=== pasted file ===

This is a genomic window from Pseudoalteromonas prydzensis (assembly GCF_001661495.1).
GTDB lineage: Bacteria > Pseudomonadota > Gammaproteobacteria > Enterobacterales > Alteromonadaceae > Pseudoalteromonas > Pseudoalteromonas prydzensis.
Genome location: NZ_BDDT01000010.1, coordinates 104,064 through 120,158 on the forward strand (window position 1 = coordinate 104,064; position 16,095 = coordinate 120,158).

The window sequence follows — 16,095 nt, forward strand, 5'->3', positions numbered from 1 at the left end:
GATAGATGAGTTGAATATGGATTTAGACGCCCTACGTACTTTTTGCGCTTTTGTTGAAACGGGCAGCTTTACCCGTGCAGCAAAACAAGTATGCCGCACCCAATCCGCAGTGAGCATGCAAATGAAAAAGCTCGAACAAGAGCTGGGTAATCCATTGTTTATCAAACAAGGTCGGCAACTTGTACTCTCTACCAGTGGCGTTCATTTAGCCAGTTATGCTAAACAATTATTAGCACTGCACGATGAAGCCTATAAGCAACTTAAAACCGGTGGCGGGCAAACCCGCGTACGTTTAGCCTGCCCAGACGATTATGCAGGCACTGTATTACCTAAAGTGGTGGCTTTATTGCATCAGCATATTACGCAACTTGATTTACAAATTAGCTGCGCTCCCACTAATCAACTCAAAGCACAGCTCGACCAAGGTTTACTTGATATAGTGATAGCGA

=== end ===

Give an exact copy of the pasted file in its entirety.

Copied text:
This is a genomic window from Pseudoalteromonas prydzensis (assembly GCF_001661495.1).
GTDB lineage: Bacteria > Pseudomonadota > Gammaproteobacteria > Enterobacterales > Alteromonadaceae > Pseudoalteromonas > Pseudoalteromonas prydzensis.
Genome location: NZ_BDDT01000010.1, coordinates 104,064 through 120,158 on the forward strand (window position 1 = coordinate 104,064; position 16,095 = coordinate 120,158).

The window sequence follows — 16,095 nt, forward strand, 5'->3', positions numbered from 1 at the left end:
GATAGATGAGTTGAATATGGATTTAGACGCCCTACGTACTTTTTGCGCTTTTGTTGAAACGGGCAGCTTTACCCGTGCAGCAAAACAAGTATGCCGCACCCAATCCGCAGTGAGCATGCAAATGAAAAAGCTCGAACAAGAGCTGGGTAATCCATTGTTTATCAAACAAGGTCGGCAACTTGTACTCTCTACCAGTGGCGTTCATTTAGCCAGTTATGCTAAACAATTATTAGCACTGCACGATGAAGCCTATAAGCAACTTAAAACCGGTGGCGGGCAAACCCGCGTACGTTTAGCCTGCCCAGACGATTATGCAGGCACTGTATTACCTAAAGTGGTGGCTTTATTGCATCAGCATATTACGCAACTTGATTTACAAATTAGCTGCGCTCCCACTAATCAACTCAAAGCACAGCTCGACCAAGGTTTACTTGATATAGTGATAGCGA